10. As she sorts and separates the belongings of the murdered victims of Auschwitz, Minka secretly collects the cast-off photographs of people who have been condemned to die. What does her risking severe punishment and the possibility of death in order to keep other people’s memories intact, reveal about her need to salvage and preserve something from destruction? Were you surprised when these photographs reappeared in the novel at the book’s conclusion?

11. Why does Sage decide to take justice into her own hands and grant Josef Weber his dying wish? How did you feel upon discovering that Sage was misled by Weber about his true identity? To what extent does Sage seem to forgive Weber for his actions? Why does Sage conceal her behavior from Leo Stein, and to what extent does her behavior seem rational and understandable, given all that she has endured—and lost—herself?

12. There are many storytellers complicit in the creation of this novel—the author, Jodi Picoult; Sage’s grandmother, Minka; Josef Weber, a.k.a. Franz Hartmann; Sage Singer, the protagonist who shapes the narrative through her actions; the many nameless victims of the Holocaust; even the reader, who constructs his or her own interpretation of these multiple narratives. Why do you think Jodi Picoult chose this title for her novel? How does the novel’s conclusion allow the reader to participate actively in the process of storytelling?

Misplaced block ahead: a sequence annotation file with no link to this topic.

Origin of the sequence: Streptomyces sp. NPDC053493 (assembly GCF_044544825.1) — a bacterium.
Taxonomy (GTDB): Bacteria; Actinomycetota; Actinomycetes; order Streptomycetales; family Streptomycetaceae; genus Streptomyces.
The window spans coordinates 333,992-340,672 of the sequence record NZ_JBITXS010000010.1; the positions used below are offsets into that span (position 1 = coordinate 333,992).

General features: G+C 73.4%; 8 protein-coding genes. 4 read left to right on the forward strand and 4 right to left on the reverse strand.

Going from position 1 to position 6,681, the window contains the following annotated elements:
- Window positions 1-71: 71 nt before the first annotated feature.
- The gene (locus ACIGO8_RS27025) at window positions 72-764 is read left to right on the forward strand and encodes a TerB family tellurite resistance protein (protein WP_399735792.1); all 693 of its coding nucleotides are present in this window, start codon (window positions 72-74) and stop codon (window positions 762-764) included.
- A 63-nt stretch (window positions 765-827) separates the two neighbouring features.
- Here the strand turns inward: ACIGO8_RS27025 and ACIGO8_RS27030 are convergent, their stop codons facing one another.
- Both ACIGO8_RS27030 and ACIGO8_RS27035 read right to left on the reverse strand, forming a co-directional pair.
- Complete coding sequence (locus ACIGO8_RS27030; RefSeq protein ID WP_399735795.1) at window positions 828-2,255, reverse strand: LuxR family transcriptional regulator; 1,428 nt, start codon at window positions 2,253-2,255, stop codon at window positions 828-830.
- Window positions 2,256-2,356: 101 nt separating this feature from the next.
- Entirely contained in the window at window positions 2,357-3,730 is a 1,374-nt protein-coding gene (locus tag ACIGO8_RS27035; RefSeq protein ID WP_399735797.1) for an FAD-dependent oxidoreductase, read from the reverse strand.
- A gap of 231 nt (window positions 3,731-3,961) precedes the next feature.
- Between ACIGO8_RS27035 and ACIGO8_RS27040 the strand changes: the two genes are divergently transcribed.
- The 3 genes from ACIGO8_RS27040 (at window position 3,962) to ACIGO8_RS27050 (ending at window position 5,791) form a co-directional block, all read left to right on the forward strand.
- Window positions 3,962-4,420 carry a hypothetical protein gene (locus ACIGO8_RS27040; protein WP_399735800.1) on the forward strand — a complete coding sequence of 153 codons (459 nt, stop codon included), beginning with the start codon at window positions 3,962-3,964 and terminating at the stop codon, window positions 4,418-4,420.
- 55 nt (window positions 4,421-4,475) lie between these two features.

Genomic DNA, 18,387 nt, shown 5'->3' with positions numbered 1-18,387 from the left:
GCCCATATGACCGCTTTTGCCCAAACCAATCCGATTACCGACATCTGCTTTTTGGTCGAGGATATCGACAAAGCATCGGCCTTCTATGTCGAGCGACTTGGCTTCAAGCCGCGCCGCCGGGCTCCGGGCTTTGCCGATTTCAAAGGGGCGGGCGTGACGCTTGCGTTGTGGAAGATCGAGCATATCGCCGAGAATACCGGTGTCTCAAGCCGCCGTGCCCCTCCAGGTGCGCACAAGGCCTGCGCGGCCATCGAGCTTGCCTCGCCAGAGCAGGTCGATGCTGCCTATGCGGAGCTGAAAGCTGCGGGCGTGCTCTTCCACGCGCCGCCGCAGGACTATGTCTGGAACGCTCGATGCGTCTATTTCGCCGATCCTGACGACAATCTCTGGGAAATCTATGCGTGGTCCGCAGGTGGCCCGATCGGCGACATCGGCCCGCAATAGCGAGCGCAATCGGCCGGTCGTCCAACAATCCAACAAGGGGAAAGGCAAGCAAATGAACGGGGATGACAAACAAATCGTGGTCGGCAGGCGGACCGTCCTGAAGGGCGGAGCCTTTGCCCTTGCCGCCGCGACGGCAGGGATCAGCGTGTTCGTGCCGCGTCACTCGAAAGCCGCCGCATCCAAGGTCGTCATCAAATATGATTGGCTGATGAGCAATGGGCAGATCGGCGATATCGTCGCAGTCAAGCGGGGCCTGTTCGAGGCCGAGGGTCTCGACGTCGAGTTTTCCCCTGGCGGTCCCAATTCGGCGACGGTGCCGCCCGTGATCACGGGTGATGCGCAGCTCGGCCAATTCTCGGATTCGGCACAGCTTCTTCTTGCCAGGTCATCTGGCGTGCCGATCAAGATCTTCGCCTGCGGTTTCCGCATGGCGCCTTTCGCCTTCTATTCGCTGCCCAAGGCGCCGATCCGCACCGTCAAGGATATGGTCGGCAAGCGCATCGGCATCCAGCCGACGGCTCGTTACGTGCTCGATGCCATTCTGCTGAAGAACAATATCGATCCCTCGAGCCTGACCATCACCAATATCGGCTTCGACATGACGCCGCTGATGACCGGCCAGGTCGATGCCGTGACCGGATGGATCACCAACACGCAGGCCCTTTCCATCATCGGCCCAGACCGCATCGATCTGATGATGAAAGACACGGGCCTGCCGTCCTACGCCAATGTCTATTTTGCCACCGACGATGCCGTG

(Questions issued by publisher.)

Room

Author: 
Donoghue, Emma

To five-year-old Jack, Room is the entire world. It is where he was born and grew up; it's where he lives with his Ma as they learn and read and eat and sleep and play. At night, his Ma shuts him safely in the wardrobe, where he is meant to be asleep when Old Nick visits.

Room is home to Jack, but to Ma, it is the prison where Old Nick has held her captive for seven years. Through determination, ingenuity, and fierce motherly love, Ma has created a life for Jack. But she knows it's not enough...not for her or for him. She devises a bold escape plan, one that relies on her young son's bravery and a lot of luck. What she does not realize is just how unprepared she is for the plan to actually work.